Japan Photo Diary: Kyoto Where To Go What To Visit
 
Next up was the Golden Pavilion, also known as Kinkaku-ji. The top two stories are covered in pure gold leaf which looked breath-taking in the sunshine.

Japan Photo Diary: Kyoto Where To Go What To Visit

Japan Photo Diary: Kyoto Where To Go What To Visit

Japan Photo Diary: Kyoto Where To Go What To Visit

Japan Photo Diary: Kyoto Where To Go What To Visit

Japan Photo Diary: Kyoto Where To Go What To Visit

And lastly we headed to Fushimi Inari-taisha which is a shrine that sits at the base of a mountain with over 10,000 torii gates that lead up to the top. There were quite a few Geisha's in the area too, so it was interesting to see them in their outfits.

The torii gates along the trail are donations by individuals and companies, with the donator's name and the date of the donation inscribed on the back of each gate. The cost starts around 400,000 yen for a small sized gate and increases to over one million yen for a large gate - which is a lot of money!

So that's Kyoto ticked off the list! We found Kyoto city to be a lot more European that the others we'd visited, but enjoyed it nonetheless. They also have some brilliant japanese souvenir shops too!

Catch up with Osaka, Nara and Hiroshima and Miyajima Island here.

I hope you enjoyed this post and thank you for reading!

Rhiannon x

Tuesday, 28 April 2015

A Japan Beauty Haul

Japanese Beauty Haul Cleanser Mask Moisturiser Eyelash Curler Cotton Pads

During my trip to Japan I couldn't but help check out a few of their beauty stores, crammed full of things I didn't even know existed! Beauty products in Japan are ridiculously cheap compared to the UK, so they mainly have massive beauty discount stores on every street. I did do a bit of research beforehand to see what people recommended, but because it was all in Japanese, it's pretty hard to tell anyway!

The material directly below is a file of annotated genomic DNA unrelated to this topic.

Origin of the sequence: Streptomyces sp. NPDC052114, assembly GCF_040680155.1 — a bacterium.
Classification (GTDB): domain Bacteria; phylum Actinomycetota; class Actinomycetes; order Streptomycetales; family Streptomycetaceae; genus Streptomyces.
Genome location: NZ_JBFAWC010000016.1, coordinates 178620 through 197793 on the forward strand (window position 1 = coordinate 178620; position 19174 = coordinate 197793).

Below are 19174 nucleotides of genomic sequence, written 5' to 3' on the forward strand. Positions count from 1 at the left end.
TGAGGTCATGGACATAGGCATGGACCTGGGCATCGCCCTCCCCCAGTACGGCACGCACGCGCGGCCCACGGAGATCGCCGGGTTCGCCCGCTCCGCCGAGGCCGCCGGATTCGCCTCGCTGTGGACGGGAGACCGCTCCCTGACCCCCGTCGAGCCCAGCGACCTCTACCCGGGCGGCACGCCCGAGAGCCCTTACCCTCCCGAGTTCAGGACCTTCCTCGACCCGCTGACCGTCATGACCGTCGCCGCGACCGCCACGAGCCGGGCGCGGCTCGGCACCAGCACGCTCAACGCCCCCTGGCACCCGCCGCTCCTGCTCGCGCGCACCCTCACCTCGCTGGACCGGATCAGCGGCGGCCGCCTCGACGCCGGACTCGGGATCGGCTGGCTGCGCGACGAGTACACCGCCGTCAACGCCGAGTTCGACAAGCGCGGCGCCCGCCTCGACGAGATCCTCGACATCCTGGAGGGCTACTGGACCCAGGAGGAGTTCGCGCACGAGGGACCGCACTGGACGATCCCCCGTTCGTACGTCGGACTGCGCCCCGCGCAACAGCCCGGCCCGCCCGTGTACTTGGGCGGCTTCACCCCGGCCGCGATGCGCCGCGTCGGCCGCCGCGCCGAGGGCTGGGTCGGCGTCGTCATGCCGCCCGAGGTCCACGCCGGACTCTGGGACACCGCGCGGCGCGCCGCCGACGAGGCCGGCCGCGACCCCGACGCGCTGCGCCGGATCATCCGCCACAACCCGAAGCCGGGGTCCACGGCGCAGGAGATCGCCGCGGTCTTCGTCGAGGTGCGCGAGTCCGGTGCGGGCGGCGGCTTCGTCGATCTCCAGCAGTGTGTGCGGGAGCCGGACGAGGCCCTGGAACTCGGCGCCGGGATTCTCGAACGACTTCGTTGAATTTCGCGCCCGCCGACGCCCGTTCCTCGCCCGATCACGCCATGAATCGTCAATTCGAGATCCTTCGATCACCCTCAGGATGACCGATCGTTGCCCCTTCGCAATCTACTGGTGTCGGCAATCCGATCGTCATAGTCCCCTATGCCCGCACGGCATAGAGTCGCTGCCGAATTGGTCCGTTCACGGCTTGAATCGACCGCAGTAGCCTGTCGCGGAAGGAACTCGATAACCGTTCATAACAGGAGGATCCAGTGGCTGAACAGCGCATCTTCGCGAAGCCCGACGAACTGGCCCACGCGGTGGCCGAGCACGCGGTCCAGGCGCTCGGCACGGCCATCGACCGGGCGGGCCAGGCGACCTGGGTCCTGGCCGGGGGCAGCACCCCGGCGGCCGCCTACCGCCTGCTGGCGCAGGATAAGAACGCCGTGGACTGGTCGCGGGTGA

First up is my favourite purchase. This cost 800 yen (which equates to about £6) and I actually got it in duty free on the journey home, but most Shiseido stores offer tax free discounts anyway. I always curl my lashes before applying mascara, as I find it makes a massive difference to my eyes. Before buying it, I did read a few reviews from people saying it's even better than the famous Shu Uemura, and even though I haven't got much to compare to, I do really like this one. Holding it for about 5 seconds does the job and it lasts all day. 

 Japanese Beauty Haul Cleanser Mask Moisturiser Eyelash Curler Cotton Pads 
You're probably wondering why I picked up a cotton puff, but I was running out of my own and these are massive squares so I only need to use one to take my make-up off. They're also tripled layered so they soak up my make up remover easily and don't flake or break. Plus they're super soft! 
 

I pretty much used the diagrams on this one! Obviously I could tell they were masks, and I know there's a lot of amazing Japanese masks out there, so I had to pick some up. These are super super hydrating and you can tell from just 10 minutes that they're doing some good stuff for your skin. The only thing I find with masks are that they're literally soaked in a nourishing gel, which can be a bit messy and it also depends on the shape of your face how well they fit! Overall, I do love these but I'll be sticking to my cream masks for now. 

This product literally saved my skin. From not drinking enough water and the constant plane travelling, my skin was so dry and flaky that my usual moisturiser wasn't cutting it. Again, I went mostly on the diagrams and by the looks of it, it was super moisturising. And at around £1.80, I couldn't really complain. It's pretty similar in texture to the Origins Gin-Zing Moisturiserand quite gel-like, which felt like such a relief on my dry skin. After a day or so using this my dry skin cleared up and I'm still using it now!

Japanese Beauty Haul Cleanser Mask Moisturiser Eyelash Curler Cotton Pads

 Probably slightly gimmicky, but I've never tried a foaming cleanser before and this was suppose to be the best on the market.You only need a teenie tiny bit to make a lot of foam, so this tube will go a long way! To me, it's just a bog standard cleanser with the cool foaming point. It does the job and leaves your skin feeling clean and refreshed.

Japan also has a crazy amount of hair products, which I would've love to bring back but had no spare room in my suitcase :( Next time I'll definitely be picking a few of those up!